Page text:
What’s the answer, then? It must, inevitably, come in many parts. There’s a difficult trick we’ve been discussing here which, if it can be pulled off, may answer Fisher and Zimina, and build on our existing strengths as per the Appreciative Inquiry method. In practice, denizens of these apparently impervious institutions have a keen sense that all is not as it could be. Public servants, journalists, even military personnel, can be drawn into system-critical conversations, if we can find the right language, in each case, to do so. By system-critical, I mean taking issue with what Fisher and Zimina call “the way the world works, which can be characterised by two phrases: geopolitical hegemony and globalised business, at the expense of the planet and most of its inhabitants”.

The purpose of their text is explicitly to ‘sing to the choir’, of course, as its name suggests. To address other audiences, we have to get inside the equivalent jargons and assumptions, and work with them to find or create common vantage points from which they can be inspected on the outside. In my own field of peace journalism, the word, ‘peace’, is not always helpful, as an opening gambit: indeed, it can seem confrontational. As a former practitioner, I have found I can talk to professional editors and reporters, from most countries, and raise the perspectives of peace journalism to their agenda – including some which are certainly ‘system-critical’ – but it often requires the initial proposition to be more inclusive. ‘Reporting the World’ was one such project, in London a few years back; Media Mirror is the one currently being proposed in Sydney, which has yet to find a backer.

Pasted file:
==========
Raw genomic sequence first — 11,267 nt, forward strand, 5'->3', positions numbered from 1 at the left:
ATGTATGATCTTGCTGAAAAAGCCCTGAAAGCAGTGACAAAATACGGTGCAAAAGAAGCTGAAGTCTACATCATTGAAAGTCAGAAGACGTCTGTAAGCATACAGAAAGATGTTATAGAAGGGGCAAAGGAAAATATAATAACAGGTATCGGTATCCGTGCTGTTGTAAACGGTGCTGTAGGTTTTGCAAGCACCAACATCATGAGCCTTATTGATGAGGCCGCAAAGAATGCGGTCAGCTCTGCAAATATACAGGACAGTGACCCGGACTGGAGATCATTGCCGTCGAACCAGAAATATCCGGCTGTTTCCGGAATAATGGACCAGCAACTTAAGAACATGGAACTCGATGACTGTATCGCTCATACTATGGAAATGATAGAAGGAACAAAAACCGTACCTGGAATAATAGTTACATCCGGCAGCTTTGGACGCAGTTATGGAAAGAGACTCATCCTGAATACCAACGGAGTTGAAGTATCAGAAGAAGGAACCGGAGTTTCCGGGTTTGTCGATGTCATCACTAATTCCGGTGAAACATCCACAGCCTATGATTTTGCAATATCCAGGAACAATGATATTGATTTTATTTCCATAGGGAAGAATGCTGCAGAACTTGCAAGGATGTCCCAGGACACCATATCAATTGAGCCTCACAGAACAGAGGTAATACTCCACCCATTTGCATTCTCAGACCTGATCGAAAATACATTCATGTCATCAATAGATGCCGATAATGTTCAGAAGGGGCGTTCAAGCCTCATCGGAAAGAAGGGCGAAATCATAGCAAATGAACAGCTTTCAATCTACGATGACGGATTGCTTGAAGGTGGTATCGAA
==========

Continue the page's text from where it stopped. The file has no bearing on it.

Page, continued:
Another contributor here, former film director Ari Cowan, recalled a presentation he made to US Navy pilots – ‘Top Guns’ – when his speech introducing peace perspectives was challenged by a veteran flyer who threw in a liberal helping of impenetrable jargon. Impenetrable, that is, to the uninitiated; it was then that Cowan revealed his party trick, in the form of his own barrage of jargon, garnered during his training as a fighter pilot years earlier, an aspect of his background he’d previously kept hidden. Once he was accepted as one of them, his questioner even went so far as to act as the ‘enforcer’ of his message, he related, to the rest of the audience.